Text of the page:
Even a fading light, can break the darkness

I was hesitant about posting this entry, in part due to a critique I received towards my blog that made me feel like a bashful, and somewhat ashamed, 19 year old again. Especially as it came from someone I was romantically involved with, and this comment made me feel unsupported by someone who was meant to be a partner. We parted ways a month or so after that comment was made, and I harbour no ill feeling for them, but the words still stung.

That’s the thing about words, they have the power to ignite and invoke a plethora of emotions and reactions, they can make you feel regal in all avenues that the word connotes, or they can empty your heart and leave you feeling like an echo of your former self.

For me words make up my armour against the world especially when things get tough. For me words, and writing this blog, is therapy for my soul, and the best weapon I’ve found to battle the twisted carnival of mental illness that occupies my mind. As many of you know, I have battled with the black dog of depression for nearly half of my life, coupled with anxiety and PTSD, this has bought me some devastating low points in my life, which I try desperately to fight against in what seems like an neverending battle of resistance. I guess I’m lucky I’m stubborn in that respect.

However, this being said since starting this blog; which aims to not only shed light on life with mental illness, breakdown taboos around the subject, and also resonate the message to all that read it that you are not alone and you are wanted in this world. I have also made leaps and bounds in terms of personal growth. This has come about in numerous ways, but most notably through moving to Belgium in October 2018, and reconnecting with my previously estranged family, which has allowed me, after years of blinding darkness, to see the light in life – because even a small candle flicker, which may seem fading, breaks the darkness. As long as there is an inkling of hope in your heart you can overcome the adversity of life.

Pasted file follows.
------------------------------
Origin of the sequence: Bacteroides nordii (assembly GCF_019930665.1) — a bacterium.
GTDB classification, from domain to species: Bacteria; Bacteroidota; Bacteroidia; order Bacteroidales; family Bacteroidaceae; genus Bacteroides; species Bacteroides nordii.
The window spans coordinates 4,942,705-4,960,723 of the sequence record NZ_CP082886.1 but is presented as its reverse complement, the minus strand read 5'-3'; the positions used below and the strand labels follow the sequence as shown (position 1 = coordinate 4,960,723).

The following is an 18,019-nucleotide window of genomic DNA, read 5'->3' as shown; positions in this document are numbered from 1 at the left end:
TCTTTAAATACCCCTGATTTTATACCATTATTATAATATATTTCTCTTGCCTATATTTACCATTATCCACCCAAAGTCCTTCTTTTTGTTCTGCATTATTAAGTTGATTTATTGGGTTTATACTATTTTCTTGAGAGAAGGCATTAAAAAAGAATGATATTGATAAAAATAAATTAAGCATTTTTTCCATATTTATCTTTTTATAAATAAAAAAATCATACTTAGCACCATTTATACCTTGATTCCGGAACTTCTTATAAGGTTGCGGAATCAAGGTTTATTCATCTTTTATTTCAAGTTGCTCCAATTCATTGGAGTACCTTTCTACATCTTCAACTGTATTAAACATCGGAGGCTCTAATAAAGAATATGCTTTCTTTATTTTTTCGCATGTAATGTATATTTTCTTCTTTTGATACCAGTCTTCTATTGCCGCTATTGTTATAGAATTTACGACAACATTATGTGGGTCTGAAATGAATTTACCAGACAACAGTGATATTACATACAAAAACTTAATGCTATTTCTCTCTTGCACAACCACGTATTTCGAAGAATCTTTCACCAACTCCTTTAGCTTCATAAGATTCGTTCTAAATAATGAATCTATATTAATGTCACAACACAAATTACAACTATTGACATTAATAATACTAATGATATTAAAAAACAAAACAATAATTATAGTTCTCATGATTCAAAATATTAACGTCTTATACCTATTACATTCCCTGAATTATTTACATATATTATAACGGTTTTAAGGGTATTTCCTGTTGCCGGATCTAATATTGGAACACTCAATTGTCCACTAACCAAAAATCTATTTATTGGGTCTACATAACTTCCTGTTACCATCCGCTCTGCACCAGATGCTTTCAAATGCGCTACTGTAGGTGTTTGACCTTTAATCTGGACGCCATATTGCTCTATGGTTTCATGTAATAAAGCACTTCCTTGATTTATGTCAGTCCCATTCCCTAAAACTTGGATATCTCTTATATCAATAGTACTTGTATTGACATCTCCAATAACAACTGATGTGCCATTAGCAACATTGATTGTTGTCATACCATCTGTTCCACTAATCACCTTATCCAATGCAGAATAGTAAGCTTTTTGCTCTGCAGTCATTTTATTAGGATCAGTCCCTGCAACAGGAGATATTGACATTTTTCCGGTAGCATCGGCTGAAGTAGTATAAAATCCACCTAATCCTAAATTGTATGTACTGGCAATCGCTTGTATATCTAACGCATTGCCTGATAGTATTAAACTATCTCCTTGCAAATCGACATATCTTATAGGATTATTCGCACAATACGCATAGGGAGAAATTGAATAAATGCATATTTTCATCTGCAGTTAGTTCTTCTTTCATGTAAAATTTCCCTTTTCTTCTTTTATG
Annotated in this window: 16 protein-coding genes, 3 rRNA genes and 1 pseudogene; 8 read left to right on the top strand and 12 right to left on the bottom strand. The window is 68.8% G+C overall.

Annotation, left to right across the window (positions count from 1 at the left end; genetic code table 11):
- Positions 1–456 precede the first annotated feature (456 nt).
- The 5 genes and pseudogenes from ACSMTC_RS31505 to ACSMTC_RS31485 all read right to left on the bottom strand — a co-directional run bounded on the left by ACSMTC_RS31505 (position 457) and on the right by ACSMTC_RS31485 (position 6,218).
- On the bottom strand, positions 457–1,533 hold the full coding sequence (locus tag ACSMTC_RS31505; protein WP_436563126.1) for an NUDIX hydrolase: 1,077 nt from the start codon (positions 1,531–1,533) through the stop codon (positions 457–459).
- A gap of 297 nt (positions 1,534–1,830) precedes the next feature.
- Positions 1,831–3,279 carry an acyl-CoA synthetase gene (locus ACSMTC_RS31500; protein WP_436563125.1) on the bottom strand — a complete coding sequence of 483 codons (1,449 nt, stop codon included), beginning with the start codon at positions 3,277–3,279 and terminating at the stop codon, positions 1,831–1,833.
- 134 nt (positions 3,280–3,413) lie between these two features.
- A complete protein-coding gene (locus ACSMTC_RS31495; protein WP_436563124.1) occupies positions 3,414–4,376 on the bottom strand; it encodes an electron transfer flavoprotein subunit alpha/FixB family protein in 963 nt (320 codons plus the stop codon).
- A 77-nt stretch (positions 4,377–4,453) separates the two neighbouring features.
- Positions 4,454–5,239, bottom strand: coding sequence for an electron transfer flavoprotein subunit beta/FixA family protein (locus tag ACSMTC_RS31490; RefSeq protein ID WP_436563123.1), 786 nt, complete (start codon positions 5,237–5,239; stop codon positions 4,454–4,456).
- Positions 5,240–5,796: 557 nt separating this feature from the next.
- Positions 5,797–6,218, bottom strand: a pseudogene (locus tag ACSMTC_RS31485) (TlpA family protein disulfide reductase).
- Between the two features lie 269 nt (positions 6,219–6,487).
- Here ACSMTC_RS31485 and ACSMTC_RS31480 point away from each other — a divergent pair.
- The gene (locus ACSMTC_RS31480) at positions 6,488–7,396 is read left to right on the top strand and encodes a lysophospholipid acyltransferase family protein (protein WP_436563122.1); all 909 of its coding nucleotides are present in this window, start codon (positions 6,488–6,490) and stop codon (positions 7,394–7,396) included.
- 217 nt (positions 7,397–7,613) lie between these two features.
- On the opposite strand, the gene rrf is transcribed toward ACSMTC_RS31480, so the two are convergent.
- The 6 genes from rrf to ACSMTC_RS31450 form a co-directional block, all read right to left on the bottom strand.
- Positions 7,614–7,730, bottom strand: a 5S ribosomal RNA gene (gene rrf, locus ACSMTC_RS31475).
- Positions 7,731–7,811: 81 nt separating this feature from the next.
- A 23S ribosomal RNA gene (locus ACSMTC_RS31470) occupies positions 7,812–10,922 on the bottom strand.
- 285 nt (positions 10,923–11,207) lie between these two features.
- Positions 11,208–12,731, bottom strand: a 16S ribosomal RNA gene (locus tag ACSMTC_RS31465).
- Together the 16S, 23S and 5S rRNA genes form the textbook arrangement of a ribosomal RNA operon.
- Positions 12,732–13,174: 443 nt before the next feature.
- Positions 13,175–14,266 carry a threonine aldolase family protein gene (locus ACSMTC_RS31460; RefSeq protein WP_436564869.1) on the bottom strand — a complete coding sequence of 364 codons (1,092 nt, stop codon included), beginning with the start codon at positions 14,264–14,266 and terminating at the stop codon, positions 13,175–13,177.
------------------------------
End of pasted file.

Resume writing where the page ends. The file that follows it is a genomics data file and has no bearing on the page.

One of the biggest reconnections I made, was in December (2019), where I made the supported decision to see my father for the first time in ten years. I have previously written on this blog, about how my relationship with both my parents and the sense of abandonment they left me with for most of my adolescence and adult life, which has caused genuine negative repercussions born out of fear, rejections, and absence of love that has weighed heavily in my head and my heart.

I won’t air out the details of the reunion with my father, as some things are best kept private, but I can honestly say that my heart and mind are calmer now. Even on the blue days, which I experienced for the first time in months over the weekend just passed, the hues weren’t as deep and inky anymore. These hues instead faded like a watercolour, as hope and light diluted it. As although sadness occupied my mind, I was able to see past it and regain my newfound grounding in this world.

The road ahead will not be easy, it will be long and winding, full of ups and downs, happiness and sadness, but as long as I, and you, keep hope in our heart it will be worth the journey in the end.

Things will get better.


If you’re experiencing difficult thoughts or feelings, it’s okay to reach out for help. You can find information about what mental health crisis services are available, how they can help and their times of operation here: https://www.mind.org.uk/information-support/guides-to-support-and-services/crisis-services/useful-contacts/